Knowledge Hostage: Should organizations be held hostage by experienced staff?

Home » Knowledge Hostage: Should organizations be held hostage by experienced staff?

Is  it really worth it to bend over backwards to accommodate an employee who has a ton of knowledge and experience but brings little else to the organization? Over the years I have seen companies label individuals as “untouchable” because of their organizational history. This is despite clear evidence that the person can be destructive to the people around them.

It seems that almost every organization has at least one individual who everyone puts up with for longer than they should because the person has some special knowledge and experience.
In effect they hold the organization hostage. And it can be a significant risk to the organization if the person were to leave suddenly… or would it?
An HR Manager was sharing her organization’s experience in having a former plant manager demoted several times and put on special projects because of his considerable knowledge of the plant facilities and equipment. He was deemed untouchable despite the fact that there were many long serving employees in production and maintenance who likely could handle most situations that arose.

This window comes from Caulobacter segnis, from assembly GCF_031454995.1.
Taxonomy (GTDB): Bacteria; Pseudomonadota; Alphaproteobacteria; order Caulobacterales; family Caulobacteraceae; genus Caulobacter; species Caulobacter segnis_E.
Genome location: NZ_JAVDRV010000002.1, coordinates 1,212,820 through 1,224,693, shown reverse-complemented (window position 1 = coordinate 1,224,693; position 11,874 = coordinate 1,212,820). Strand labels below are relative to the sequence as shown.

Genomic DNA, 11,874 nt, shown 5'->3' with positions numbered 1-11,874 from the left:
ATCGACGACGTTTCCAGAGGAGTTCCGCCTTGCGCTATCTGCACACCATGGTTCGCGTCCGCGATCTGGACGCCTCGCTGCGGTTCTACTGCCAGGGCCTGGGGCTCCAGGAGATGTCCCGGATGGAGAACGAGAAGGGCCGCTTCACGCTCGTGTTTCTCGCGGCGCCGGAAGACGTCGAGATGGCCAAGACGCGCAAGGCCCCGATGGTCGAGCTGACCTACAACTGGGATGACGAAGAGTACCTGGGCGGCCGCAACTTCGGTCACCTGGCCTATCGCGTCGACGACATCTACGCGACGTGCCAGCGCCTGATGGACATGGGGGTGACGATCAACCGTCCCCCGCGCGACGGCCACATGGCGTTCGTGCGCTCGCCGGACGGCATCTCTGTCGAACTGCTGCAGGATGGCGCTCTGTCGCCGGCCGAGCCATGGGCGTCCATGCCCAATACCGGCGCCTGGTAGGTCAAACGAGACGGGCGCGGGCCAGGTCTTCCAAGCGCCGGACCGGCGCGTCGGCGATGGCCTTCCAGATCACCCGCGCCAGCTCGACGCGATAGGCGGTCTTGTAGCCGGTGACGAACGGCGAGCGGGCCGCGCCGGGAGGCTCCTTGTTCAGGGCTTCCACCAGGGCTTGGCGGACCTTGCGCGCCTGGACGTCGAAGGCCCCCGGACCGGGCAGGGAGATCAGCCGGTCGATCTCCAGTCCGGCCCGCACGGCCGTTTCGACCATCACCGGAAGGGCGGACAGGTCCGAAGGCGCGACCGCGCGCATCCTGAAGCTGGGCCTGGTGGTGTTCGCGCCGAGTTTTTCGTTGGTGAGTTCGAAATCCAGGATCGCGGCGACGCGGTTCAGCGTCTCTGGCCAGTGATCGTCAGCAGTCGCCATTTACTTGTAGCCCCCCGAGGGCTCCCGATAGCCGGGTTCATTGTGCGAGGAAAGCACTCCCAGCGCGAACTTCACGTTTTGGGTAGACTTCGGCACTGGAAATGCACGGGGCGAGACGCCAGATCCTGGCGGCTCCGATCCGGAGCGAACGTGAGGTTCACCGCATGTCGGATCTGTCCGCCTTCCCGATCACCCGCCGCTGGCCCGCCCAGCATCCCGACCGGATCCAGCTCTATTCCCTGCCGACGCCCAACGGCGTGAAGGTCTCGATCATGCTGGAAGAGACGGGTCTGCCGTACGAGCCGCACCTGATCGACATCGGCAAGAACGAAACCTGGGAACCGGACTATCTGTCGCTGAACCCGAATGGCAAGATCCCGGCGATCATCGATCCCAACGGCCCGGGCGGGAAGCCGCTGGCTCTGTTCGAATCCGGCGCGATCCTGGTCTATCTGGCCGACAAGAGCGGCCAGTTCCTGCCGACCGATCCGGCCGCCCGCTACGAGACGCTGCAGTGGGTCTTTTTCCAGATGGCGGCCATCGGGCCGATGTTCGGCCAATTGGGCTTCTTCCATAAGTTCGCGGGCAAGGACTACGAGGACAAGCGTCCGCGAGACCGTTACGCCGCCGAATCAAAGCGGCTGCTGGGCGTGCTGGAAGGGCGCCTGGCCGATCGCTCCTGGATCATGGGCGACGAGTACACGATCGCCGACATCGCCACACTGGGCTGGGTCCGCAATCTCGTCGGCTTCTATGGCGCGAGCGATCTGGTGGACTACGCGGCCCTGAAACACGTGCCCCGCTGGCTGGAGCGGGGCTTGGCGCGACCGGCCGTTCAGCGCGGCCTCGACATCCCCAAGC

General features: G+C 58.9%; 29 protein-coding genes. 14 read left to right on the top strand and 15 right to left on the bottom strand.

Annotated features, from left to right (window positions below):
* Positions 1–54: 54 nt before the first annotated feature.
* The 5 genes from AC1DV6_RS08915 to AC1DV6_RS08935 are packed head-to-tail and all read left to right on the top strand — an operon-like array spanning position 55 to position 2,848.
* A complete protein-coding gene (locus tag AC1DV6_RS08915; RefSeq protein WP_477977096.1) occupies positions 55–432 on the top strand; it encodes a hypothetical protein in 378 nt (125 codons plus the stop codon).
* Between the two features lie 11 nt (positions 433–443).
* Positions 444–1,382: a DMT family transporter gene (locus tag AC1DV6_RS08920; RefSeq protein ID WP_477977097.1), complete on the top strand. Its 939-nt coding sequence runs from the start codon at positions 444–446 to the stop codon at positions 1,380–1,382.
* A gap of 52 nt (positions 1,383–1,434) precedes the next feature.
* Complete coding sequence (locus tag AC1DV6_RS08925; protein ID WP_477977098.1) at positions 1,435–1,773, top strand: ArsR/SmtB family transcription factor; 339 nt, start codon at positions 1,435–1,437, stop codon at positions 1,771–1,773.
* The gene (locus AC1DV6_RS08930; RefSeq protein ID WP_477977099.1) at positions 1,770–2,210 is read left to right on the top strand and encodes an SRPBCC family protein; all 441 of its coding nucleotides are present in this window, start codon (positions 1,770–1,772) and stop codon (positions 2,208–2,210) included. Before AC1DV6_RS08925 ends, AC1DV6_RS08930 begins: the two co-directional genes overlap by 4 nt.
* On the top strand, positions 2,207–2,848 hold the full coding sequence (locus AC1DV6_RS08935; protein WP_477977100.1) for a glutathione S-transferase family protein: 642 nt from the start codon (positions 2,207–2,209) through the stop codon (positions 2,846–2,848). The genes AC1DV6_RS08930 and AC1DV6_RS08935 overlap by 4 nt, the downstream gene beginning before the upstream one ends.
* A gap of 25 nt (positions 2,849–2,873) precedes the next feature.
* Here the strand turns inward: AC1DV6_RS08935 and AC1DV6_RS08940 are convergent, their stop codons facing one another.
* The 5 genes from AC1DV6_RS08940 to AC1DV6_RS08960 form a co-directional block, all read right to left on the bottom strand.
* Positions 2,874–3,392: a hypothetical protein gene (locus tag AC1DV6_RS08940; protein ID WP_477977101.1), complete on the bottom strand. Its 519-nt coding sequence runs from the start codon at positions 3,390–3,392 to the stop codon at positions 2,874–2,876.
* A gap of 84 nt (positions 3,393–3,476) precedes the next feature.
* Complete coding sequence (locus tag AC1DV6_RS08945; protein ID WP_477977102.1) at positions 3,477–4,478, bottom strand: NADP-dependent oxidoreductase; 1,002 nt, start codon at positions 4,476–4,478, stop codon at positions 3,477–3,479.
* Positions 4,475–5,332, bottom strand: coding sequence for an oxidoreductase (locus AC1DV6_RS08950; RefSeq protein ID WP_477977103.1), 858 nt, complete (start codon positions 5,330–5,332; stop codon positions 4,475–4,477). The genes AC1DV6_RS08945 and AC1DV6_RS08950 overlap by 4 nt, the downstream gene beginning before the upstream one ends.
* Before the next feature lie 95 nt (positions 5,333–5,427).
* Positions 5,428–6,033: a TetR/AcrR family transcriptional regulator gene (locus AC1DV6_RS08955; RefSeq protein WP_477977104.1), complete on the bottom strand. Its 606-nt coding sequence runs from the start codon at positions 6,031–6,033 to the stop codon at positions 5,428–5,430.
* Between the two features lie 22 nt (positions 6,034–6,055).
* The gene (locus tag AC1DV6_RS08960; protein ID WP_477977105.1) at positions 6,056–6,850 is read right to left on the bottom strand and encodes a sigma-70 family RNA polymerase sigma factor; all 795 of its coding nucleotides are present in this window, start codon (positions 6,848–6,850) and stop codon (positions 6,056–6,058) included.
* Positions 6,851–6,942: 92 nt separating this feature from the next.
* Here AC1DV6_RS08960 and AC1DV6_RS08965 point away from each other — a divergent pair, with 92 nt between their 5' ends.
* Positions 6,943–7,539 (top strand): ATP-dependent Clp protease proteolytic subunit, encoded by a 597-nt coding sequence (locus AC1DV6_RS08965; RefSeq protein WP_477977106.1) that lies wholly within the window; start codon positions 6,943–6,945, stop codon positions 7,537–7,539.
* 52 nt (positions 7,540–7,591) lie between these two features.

What to do if your organization is a knowledge hostage

  • Assess the real risk. Does the individual have real or only perceived special knowledge? What would the consequences be if the person wasn’t there?
  • If there is a real risk, develop a strategy now to mitigate that risk. Use documentation and cross training to get others up to speed.
  • Explain that it isn’t acceptable for the individual to hoard knowledge and expertise and that there are consequences to him or her for continuing to do so.
  • Confront, correct and encourage the individual to be less defensive about their knowledge and focus on helping the team succeed.

What to do if you are the person holding the organization hostage

  • Realize that you may not be creating the security you had hoped for.
  • Reposition yourself as a teacher of others and think of your legacy of leaving the organization stronger instead of putting it at risk.
  • Seek training, coaching or mentoring to change behaviors that are hurting your job performance and ability to interact constructively with others.